The Center for Applied Research in the Apostolate (CARA) at Georgetown University recently released its annual report on vocations to the religious life. “New Sisters and Brothers Professing Perpetual Vows in Religious Life: The Profession Class of 2014”, which was presented to the United States Conference of Catholic Bishops in late January, provides a glimpse into the background of the men and women who professed their final vows last year. Sadly, the study also identifies the continued decline of religious life in the post-conciliar era, as nine in ten orders reported zero members professing perpetual vows in 2014.
During the course of their research CARA identified 190 women and men religious professing final vows, with a total of 77 sisters and nuns and 41 brothers completing the survey, representing a response rate of 62 percent. While the survey itself captures data such as ethnicity, educational achievement and private prayer practices, what it reveals about the importance of family for producing vocations is truly eye opening.
More than eight in ten respondents (83 percent) come from families in which both parents are Catholic.
More than one in three (36 percent) of these responding religious have four or more siblings.
CARA also reported similar findings for the 2013 survey. Of the 107 identified women and men religious professing final vows that year, a total of 80 responded to the CARA survey: 69 sisters and nuns and 11 brothers.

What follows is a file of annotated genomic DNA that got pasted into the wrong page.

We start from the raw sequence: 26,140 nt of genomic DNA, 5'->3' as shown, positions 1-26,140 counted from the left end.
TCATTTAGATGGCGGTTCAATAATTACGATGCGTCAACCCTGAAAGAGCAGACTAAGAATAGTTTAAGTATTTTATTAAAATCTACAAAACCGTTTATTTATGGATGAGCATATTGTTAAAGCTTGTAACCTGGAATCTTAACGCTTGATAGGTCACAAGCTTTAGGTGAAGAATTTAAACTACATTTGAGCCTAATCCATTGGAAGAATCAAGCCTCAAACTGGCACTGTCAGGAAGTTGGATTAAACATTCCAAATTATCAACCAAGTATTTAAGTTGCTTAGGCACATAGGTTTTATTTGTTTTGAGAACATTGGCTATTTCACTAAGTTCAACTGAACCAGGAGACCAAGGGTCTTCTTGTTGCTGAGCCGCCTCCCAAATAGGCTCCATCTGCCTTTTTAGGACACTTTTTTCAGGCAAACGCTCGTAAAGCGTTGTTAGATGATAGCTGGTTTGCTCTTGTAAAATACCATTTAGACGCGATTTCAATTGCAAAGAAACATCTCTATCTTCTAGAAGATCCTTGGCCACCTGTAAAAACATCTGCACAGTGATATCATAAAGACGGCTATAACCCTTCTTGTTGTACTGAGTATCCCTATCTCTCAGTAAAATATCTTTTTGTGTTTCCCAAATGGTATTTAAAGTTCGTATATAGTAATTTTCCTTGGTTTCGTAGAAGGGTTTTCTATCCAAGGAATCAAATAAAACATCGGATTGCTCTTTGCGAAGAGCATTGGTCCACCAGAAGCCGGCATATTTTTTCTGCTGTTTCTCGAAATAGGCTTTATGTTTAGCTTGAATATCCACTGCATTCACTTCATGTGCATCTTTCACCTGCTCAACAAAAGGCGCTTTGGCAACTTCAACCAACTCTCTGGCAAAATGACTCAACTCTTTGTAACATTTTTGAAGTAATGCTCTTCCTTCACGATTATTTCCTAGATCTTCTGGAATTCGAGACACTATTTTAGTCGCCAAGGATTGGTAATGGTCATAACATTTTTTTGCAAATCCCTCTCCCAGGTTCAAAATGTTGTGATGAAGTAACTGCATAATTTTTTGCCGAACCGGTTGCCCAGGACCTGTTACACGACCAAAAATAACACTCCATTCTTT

Almost eight in ten (77 percent) came from families in which both parents are Catholic.
Additionally, the CARA study found that nearly half (47 percent) of those who professed their final vows in 2013 had four or more siblings.
At a time when the majority of self identified Catholics accept the notion that two kids per household is the ideal, these families of five or more children are irrefutably counter-cultural. However, with over a third of respondents in 2014, and nearly half in 2013, coming from such large families, the facts speak for themselves.
Put simply, the CARA findings repeatedly illustrate the foundational role families play in producing vocations. The importance of both parents being Catholic and open to life cannot be overstated. Where Catholic marriages reject the contraception-crazed culture, families are blessed with children, and the Church with vocations.
When addressing the Directors of the Associations for Large Families of Rome and Italy in January, 1958, Pope Pius XII noted that:
“Large families are the most splendid flower-beds in the garden of the Church; happiness flowers in them and sanctity ripens in favorable soil…
“With good reason, it has often been pointed out that large families have been in the forefront as the cradles of saints. We might cite, among others, the family of St. Louis, the King of France, made up of ten children, that of St. Catherine of Siena who came from a family of twenty-five, St. Robert Bellarmine from a family of twelve, and St. Pius X from a family of ten.”
Addressing the same Association in Rome this past December, Pope Francis noted that:
“The presence of large families is a hope for society…I always thank the Lord in seeing mothers and fathers of large families, together with their children, engaged in the life of the Church…”
Let us hope that, as we move forward, more in the Church will highlight the important role that large families play in producing vocations to the religious life. Any study of the vocations crisis of the past several decades has to include a serious discussion of contraception and its negative impact upon vocations. In the coming years may we see more large families serving as a witness to hope through their self-giving and sacrificial love, and may an abundance of supernatural grace and religious vocations result from their obedience.
(Photo courtesy of the Institute of Christ the King)